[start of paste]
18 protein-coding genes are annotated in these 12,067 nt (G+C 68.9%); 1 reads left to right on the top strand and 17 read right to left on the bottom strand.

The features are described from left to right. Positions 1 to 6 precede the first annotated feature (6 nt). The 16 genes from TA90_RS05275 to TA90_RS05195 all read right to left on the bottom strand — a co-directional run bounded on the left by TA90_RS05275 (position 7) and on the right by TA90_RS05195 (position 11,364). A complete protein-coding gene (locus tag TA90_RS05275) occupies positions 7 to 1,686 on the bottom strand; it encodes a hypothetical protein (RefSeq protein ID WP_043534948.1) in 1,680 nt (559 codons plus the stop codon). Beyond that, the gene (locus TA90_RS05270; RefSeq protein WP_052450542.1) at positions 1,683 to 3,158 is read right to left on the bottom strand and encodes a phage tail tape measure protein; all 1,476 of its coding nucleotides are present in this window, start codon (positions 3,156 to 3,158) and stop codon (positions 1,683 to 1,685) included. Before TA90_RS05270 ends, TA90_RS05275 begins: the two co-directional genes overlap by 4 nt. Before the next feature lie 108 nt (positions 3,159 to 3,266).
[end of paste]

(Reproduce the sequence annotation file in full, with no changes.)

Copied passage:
18 protein-coding genes are annotated in these 12,067 nt (G+C 68.9%); 1 reads left to right on the top strand and 17 read right to left on the bottom strand.

The features are described from left to right. Positions 1 to 6 precede the first annotated feature (6 nt). The 16 genes from TA90_RS05275 to TA90_RS05195 all read right to left on the bottom strand — a co-directional run bounded on the left by TA90_RS05275 (position 7) and on the right by TA90_RS05195 (position 11,364). A complete protein-coding gene (locus tag TA90_RS05275) occupies positions 7 to 1,686 on the bottom strand; it encodes a hypothetical protein (RefSeq protein ID WP_043534948.1) in 1,680 nt (559 codons plus the stop codon). Beyond that, the gene (locus TA90_RS05270; RefSeq protein WP_052450542.1) at positions 1,683 to 3,158 is read right to left on the bottom strand and encodes a phage tail tape measure protein; all 1,476 of its coding nucleotides are present in this window, start codon (positions 3,156 to 3,158) and stop codon (positions 1,683 to 1,685) included. Before TA90_RS05270 ends, TA90_RS05275 begins: the two co-directional genes overlap by 4 nt. Before the next feature lie 108 nt (positions 3,159 to 3,266).